The task at hand was to have a look at a few used cars that were for sale and assess their worth for our Used Cars Deals page. The example in question was a Mahindra Xylo located in Thane, a good 35km away from our office in Parel. Looking into the ‘keys box’, I eagerly reached for the one with the Fiat logo on the fob. It has an 89bhp diesel under the hood, big wheels and tastefully executed stripes that make it stand out. I was sold.
An hour-long drive through crawling traffic and a relatively uncongested Eastern Express Highway served as a good simulation of what the car might be like to live with on a daily basis. I was expecting some amount of turbo lag in traffic and, as expected, power comes in after only a bit of a wait at 2000rpm. The short gearing however meant it is pretty good in stop-start traffic. There’s a lot of punch in second and you can even stick it in third if traffic is free flowing. But then we hit the highway, and here the short gearing, especially first and second, proved frustrating. But once I’d got it into third, the Punto 90HP Sport started doing some justice to its red wing mirrors and racing stripes.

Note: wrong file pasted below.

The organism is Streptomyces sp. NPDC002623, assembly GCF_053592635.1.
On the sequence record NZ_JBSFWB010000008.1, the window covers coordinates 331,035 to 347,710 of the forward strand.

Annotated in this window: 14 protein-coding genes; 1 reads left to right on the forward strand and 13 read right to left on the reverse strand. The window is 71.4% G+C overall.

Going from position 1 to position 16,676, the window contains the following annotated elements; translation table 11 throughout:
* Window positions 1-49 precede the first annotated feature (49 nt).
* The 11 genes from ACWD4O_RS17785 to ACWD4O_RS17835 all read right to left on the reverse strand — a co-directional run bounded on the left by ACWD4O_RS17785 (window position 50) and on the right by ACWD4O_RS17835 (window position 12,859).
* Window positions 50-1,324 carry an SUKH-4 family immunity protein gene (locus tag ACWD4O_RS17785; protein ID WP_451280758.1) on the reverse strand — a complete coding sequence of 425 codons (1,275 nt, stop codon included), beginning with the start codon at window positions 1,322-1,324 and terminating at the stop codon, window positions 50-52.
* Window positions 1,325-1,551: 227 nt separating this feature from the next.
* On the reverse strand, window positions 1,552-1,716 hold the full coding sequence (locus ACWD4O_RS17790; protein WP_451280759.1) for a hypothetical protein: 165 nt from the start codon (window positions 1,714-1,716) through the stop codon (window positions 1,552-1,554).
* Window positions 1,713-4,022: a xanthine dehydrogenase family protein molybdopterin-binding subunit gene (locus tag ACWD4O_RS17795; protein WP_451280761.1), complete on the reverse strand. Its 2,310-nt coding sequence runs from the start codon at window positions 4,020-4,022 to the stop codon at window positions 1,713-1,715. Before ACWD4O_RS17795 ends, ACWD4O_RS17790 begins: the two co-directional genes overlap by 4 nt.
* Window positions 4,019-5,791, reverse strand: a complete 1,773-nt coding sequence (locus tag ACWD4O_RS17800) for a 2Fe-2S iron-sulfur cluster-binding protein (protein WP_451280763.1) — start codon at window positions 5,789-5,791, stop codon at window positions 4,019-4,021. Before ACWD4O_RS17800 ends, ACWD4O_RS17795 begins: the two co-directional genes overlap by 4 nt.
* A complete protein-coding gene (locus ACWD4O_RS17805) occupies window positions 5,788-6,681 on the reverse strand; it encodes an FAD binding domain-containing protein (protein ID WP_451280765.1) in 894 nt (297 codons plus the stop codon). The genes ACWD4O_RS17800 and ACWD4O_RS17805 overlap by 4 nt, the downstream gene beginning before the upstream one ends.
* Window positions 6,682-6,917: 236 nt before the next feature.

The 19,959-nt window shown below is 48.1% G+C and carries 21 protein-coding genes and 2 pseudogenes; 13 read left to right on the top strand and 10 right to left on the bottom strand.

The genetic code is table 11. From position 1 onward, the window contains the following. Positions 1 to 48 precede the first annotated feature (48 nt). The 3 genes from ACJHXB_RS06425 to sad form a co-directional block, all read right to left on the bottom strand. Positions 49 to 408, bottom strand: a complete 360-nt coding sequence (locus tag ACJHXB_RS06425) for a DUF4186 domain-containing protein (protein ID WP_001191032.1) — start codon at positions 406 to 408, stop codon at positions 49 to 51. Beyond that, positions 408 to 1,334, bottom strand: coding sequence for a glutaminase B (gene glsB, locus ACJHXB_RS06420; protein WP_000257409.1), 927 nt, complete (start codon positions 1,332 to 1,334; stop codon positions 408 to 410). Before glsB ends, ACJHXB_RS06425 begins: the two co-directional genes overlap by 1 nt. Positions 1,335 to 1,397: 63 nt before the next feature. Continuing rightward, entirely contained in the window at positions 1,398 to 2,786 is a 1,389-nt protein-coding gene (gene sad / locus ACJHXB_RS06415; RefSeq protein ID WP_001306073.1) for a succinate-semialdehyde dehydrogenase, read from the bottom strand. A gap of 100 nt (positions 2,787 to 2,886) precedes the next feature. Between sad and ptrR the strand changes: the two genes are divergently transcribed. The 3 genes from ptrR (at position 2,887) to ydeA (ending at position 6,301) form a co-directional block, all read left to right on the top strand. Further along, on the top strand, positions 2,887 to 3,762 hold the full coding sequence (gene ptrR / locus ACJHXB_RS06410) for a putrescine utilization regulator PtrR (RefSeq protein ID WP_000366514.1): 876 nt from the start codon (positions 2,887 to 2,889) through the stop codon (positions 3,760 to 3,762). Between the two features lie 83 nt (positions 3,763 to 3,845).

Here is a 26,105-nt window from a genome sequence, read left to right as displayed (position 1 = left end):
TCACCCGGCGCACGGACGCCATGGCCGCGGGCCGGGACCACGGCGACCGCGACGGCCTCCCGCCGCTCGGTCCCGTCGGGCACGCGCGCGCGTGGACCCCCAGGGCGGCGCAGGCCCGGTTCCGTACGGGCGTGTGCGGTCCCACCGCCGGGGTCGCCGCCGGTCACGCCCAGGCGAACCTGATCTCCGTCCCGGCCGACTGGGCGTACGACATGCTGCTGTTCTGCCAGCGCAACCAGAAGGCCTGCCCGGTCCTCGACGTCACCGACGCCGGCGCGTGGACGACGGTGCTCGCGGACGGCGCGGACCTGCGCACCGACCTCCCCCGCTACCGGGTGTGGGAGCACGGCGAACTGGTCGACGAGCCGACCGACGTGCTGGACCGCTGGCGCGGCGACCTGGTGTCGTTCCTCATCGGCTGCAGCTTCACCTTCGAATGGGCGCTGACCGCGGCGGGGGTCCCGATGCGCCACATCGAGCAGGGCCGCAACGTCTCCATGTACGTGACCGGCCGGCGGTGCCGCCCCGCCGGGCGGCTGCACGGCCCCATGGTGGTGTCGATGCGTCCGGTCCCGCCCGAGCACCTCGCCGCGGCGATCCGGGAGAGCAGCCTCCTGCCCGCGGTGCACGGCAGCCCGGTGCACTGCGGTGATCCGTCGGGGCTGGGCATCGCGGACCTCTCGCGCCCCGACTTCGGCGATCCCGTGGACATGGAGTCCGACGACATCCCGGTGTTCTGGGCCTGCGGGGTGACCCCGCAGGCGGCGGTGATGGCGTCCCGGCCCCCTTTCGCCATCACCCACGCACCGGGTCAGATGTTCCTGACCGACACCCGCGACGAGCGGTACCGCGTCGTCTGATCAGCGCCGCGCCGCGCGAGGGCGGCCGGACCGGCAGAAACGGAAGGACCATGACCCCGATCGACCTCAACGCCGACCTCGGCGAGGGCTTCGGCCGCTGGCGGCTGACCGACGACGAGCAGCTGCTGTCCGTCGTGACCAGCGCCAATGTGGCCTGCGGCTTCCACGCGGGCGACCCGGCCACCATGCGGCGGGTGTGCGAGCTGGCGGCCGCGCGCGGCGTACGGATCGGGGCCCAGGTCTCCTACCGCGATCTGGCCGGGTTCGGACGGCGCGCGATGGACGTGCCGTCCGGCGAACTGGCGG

A few days later, I made a trip to Aamby Valley in Lonavala for a shoot. This is where I truly realised the Punto’s forte. Unlike many a hatchback, this car feels at home at high speeds. It pulls really well in third, fourth and even fifth, and its ride-handling balance is fantastic for a small car. Long sweeping corners, tight turns and sudden changes in elevation were all easily dispatched by the Fiat’s suspension, which while being firm enough to grip the road, is still comfortable over patches of missing tarmac. Our Punto isn’t a heavy drinker either, it’s returned a decent 15.2kpl on the whole.
Over the last three months, there haven’t been any real issues with the car and I have learnt to drive in a manner where the turbo lag isn’t as bothersome. Pet peeves include a rattle from the rear seat over bad roads (which we are planning on getting looked at soon), steering-mounted audio controls that on occasion need a firm shove before they work, and an odd, ‘steering-too-high seat-too-low’ driving position. But, if I need to borrow a car, it’s always the Fiat’s keys I reach for, and that says a lot.
Price: Rs 8.75 lakh (on-road, Mumbai)
Test economy : 15.2kpl (overall) Maintenance costs None
Faults: Occasional rattle from the rear seats